This week we celebrated Ugadi, the New Year day celebrated in Karnataka and some other parts of India. Yugadi or Ugadi means New Beginnings. It is the first day after the first new moon. It is the day after the March equinox. The festival, like many other festivals in India, is celebrated with wearing new clothes. They also start the day by eating a mixture of neem leaves (which is very bitter) and jaggery (unrefined cane sugar). This signifies that in life we have both sweet and bitter experiences. As a kid, I always ate more jaggery than neem, saying that I would life to be sweet always. J All festivals in India are always celebrated with good food. Each festival has its own special food. On Ugadi, you eat holige or obbattu (my kids call it a sweet chapati, usually filled with dal or coconut) and Maavinkai Chitranna (Raw Mango rice). This is also the time when we find a lot of raw mangoes in the market.
3 cups cooked rice
1 raw mango, grated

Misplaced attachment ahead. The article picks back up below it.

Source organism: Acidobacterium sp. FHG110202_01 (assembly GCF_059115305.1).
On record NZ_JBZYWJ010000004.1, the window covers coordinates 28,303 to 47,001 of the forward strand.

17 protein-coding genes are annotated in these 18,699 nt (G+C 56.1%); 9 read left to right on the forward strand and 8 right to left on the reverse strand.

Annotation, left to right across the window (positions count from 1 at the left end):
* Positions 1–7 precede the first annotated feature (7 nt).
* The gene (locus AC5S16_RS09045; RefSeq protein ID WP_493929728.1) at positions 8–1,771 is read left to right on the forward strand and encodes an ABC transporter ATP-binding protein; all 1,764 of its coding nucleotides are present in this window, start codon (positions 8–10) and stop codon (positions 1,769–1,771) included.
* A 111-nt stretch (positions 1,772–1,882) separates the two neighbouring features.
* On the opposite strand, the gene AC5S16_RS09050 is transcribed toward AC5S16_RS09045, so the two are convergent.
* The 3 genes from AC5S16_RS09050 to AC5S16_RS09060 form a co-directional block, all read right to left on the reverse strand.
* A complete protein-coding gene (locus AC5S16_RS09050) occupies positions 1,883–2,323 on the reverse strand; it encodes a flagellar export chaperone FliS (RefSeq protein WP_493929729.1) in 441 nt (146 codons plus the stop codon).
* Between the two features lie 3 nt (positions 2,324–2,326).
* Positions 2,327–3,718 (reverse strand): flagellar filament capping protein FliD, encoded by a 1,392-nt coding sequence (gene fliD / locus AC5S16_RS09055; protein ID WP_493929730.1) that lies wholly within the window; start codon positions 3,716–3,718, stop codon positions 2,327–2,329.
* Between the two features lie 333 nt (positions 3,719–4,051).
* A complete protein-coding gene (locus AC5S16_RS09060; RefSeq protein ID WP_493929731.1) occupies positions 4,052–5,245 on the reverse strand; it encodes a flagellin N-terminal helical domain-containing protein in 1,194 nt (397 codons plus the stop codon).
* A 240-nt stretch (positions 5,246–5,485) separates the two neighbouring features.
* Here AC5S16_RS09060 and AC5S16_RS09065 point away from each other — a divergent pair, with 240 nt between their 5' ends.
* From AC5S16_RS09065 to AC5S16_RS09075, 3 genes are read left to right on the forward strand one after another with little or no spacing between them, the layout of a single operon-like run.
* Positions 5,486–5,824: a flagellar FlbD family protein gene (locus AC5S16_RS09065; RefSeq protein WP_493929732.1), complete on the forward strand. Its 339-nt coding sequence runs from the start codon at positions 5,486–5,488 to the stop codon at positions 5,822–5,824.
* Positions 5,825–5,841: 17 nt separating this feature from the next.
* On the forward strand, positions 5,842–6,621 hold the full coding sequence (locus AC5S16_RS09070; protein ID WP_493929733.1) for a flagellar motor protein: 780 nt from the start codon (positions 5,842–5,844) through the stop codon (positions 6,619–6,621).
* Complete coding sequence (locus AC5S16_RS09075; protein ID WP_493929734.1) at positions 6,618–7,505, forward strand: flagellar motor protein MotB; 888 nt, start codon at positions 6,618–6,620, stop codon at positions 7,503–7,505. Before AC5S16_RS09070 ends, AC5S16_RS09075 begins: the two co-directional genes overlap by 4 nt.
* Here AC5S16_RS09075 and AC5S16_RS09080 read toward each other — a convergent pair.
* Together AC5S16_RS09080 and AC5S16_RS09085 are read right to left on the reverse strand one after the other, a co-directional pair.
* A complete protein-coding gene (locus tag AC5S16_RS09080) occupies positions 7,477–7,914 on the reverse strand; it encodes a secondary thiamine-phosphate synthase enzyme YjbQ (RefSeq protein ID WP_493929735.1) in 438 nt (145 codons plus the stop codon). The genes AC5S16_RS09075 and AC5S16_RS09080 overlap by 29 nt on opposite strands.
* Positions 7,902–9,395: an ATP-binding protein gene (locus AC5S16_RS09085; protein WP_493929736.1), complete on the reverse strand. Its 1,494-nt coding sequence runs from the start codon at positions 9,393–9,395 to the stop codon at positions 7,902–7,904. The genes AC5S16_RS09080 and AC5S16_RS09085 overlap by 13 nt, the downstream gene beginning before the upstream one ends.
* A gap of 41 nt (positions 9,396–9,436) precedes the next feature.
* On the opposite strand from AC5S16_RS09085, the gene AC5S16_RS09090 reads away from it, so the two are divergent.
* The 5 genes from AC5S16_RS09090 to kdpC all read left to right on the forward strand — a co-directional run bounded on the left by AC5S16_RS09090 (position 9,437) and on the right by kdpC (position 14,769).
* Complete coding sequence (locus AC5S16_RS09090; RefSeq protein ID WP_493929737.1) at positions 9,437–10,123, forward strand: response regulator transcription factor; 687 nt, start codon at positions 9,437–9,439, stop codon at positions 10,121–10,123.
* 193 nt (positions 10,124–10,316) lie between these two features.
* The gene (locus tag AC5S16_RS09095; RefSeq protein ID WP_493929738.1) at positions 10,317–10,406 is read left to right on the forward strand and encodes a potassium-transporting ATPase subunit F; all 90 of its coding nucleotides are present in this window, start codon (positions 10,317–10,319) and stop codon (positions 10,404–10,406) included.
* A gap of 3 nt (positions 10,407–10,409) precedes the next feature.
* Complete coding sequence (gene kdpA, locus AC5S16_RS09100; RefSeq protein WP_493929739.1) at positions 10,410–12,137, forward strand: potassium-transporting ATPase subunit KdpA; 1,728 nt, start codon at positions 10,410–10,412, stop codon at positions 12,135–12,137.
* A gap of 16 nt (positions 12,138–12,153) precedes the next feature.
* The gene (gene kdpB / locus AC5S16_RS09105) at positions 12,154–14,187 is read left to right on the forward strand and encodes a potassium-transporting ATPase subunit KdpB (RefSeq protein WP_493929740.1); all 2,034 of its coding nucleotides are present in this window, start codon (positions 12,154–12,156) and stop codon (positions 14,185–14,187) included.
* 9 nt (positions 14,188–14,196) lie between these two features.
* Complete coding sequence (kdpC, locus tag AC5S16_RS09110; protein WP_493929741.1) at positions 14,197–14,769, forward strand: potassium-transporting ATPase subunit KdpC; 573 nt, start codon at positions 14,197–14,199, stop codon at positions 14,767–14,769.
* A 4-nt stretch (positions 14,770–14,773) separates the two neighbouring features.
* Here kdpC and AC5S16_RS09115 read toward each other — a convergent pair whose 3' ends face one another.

2 tbsp grated coconut (optional)
¼ cup peanuts
1-2 green chillies chopped
1 tsp mustard
½ tsp turmeric
1 tsp urad dal
a pinch of asafoetida
salt to taste
6 curry leaves
2 tbsp chopped cilantro
Cook rice and keep aside to cool. Leftover rice works well too.
In a pan, heat oil. Add asafoetida, mustard and urad dal.
When mustards splutter, add curry leaves, turmeric and peanuts and fry till peanuts for a minute. Keep mixing to avoid the peanuts to burn.
Add chillies, coconut and the mango and fry for a few minutes. Add rice and salt. Mix well and cook till rice is heated through. Garnish with cilantro and serve with raita, coconut chutney, papad or potato chips.
Note: A more common chitranna is made with lemon. Replace mango with the juice of one lemon. For lemon chitranna or lemon rice, add one chopped onion and a tsp of chopped ginger when you add the chillies to fry. Add lemon juice just before you add the rice and mix. This is a great dish for Easter with its vibrant yellow colour.
I was just writing a blog on mindfulness and working on a MOOC course on the same topic. I have been working on assignments, reading and rereading, understanding some and trying to figure out the others (for my MA). Also, planning for classes and writing reports…
Sitting in one position the whole evening did not help with my back. So I decided to get up and stretch and put away my computer. I wanted to clear my head and start thinking afresh on timeless ways of learning and visual leadership. Sometimes sleeping on something or taking your mind off helps.